An oil pump removes crude oil from a well outside South Heart, ND, on February 10, 2012 © Daniel Acker, Bloomberg via Getty Images

Fracking. The mere utterance of the word thrills investors in energy companies making big oil and gas finds in shale deposits in Texas, the Appalachians and North Dakota.

It makes environmentalists shudder because it involves so many unknowns.

But make no mistake: Fracking is a big deal. It has allowed oil and gas companies to develop on-land oil and gas prospects that almost no one had thought could be brought to market with any hope of profitability. It's one of the primary factors for the resurgence in U.S. production of natural gas and crude oil that's bringing the country closer to the long-sought goal of energy independence.

The U.S. imported 41% of its oil in the first five months of 2013, the Energy Department says, down from 65% in 2005. Some projections say the combination of new supplies from fracking and alternative energy sources and energy savings from conservation could make the U.S. energy self-sufficient by 2030, although the country will still be an oil importer.

Fracking is technically "hydraulic fracturing," which means using small explosions and lots of water and smaller amounts of chemicals to free up oil and gas resources locked in rocks that lie far below the earth's surface.

Fracking has set off a huge boom in natural gas exploration and production in Texas, North Dakota, Montana and the Appalachians. It was largely responsible for a 14.4% jump in U.S. oil production in 2012 to 6.47 million barrels a day -- the most since 1995.

Along the way, it has turned North Dakota into the country's fastest-growing state for three years running and has attracted thousands to Texas seeking jobs in energy.

Fracking info-graphic

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The secret to fracking's success is that exploration engineers figured out how to:

  • Drill 5,000 feet below the ground's surface into shale deposits packed tightly with oil and natural gas.
  • Bend the drilling pipe so wells can be laterally drilled out as far as several miles.
  • Set off small explosions in the hard shale deposits to free up the oil and gas.
  • Pump water, chemicals and sand at high pressure to release the gas and the oil and bring it all to the surface.

The modern form of fracking was developed after World War II, but big fracking emerged in the 1970s and 1980s. As oil analyst Fayed Gheit of Oppenheimer & Co. told MSN Money, fracking has "totally transformed" the domestic oil and gas industry.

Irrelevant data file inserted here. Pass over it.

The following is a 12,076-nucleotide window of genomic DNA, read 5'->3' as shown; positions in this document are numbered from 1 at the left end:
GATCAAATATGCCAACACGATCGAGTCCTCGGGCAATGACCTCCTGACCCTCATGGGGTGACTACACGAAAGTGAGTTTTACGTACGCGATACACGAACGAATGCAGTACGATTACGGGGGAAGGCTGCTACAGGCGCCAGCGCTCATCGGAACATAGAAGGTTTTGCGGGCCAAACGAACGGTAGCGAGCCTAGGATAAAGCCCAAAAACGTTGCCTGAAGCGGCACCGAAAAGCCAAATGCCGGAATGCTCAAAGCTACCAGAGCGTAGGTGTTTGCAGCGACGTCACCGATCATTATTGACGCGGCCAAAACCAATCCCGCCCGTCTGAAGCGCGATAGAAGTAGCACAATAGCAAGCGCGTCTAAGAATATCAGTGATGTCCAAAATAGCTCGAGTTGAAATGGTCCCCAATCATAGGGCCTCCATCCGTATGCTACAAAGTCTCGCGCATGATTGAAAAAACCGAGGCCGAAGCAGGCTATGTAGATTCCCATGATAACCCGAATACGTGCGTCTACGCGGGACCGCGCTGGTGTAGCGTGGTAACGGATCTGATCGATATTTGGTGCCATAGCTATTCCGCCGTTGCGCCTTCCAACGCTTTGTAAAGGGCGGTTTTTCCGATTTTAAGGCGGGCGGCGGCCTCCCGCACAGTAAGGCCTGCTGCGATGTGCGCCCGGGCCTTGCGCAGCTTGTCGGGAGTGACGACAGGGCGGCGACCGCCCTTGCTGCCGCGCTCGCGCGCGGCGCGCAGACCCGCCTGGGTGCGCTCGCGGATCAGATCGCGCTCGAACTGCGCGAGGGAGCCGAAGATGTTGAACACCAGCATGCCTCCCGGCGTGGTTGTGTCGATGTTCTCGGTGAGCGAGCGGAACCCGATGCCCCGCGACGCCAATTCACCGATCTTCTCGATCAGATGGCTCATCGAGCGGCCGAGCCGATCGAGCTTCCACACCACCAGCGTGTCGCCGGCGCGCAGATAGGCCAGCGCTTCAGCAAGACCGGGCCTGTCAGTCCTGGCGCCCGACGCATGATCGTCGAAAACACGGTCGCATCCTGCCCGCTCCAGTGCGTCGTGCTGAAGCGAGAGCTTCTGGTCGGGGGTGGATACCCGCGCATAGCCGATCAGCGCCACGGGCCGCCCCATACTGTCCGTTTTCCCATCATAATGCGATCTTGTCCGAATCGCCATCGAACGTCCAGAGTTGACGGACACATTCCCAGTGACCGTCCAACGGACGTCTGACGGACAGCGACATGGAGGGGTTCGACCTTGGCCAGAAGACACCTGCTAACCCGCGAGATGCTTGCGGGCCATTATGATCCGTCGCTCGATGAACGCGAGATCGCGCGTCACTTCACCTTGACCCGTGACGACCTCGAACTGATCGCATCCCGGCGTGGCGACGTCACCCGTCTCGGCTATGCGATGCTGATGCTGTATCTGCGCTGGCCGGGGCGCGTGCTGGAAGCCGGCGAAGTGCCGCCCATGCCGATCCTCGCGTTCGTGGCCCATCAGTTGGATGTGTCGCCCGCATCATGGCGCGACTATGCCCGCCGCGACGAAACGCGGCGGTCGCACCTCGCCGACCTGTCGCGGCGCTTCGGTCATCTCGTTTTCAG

Fracking's potential, particularly in exploring for natural gas, came on so swiftly that even mighty Exxon Mobil (XOM) realized it didn't have the in-house expertise. So it bought XTO Energy, one of the largest natural gas producers, for some $31 billion in stock.

Fracking has made a lot of money for its investors. EOG Resources (EOG), which split off from Enron in 1999, has seen its shares rise 1,520% since 2000 and 160% since the market bottom in 2009.

Fracking, however, isn't exempt from the laws of supply and demand. So much natural gas came to market that prices collapsed in 2012.

And yet -- and this is a big "and yet" -- fracking is reviled by many people and feared by many more. In part, this is the energy industry's fault. No one will forget the May 2010 BP (BP) oil spill in the Gulf of Mexico. When the industry creates a mess, it creates a big mess.

Fracking creates fears that the water-sand-and-chemical brews will escape concrete casings installed in virtually all U.S. oil-and-gas wells and contaminate below-ground aquifers, or that flammable natural gas will turn up in domestic water supplies. You can find videos, such as this one on YouTube, of people getting water from their kitchen tap to ignite.

One reason for the fear: In the 2005 Energy Policy Act, the fracking industry was specifically exempted from violations under the federal Safe Drinking Water Act. State regulations weren't affected, but the question is whether state regulators have the will or resources to act.

The energy industry likes to say there's never been a case where fracking has harmed an aquifer, but the record of problems is growing. A New York Times report documented a contamination in Jackson County, W. Va., in the mid-1980s. And a Vanity Fair magazine article documented groundwater contamination issues around Dimock Township, a small town in northeast Pennsylvania, from wells drilled by Cabot Oil & Gas (COG). The controversy was the basis for the anti-fracking movie "Gasland."

Fracking was halted in 2010 after regulators found that faulty Cabot drillings allowed methane to seep into 18 Dimock drinking-water wells. Drilling was permitted again last summer after many lawsuits filed by local residents and litigation from the state of Pennsylvania were settled. Cabot continues to claim it was not responsible.

Because of all the controversy, it's believed that drilling and environmental practices have improved greatly. The industry set up a voluntary reporting database called FracFocus so people can research the chemicals used at many drilling sites. But a Bloomberg News report said many wells aren't included in the database, and a Harvard Law School study this spring said FracFocus offers only spotty reporting, lacks a searchable database and allows an "overly broad" allowance for trade secrets.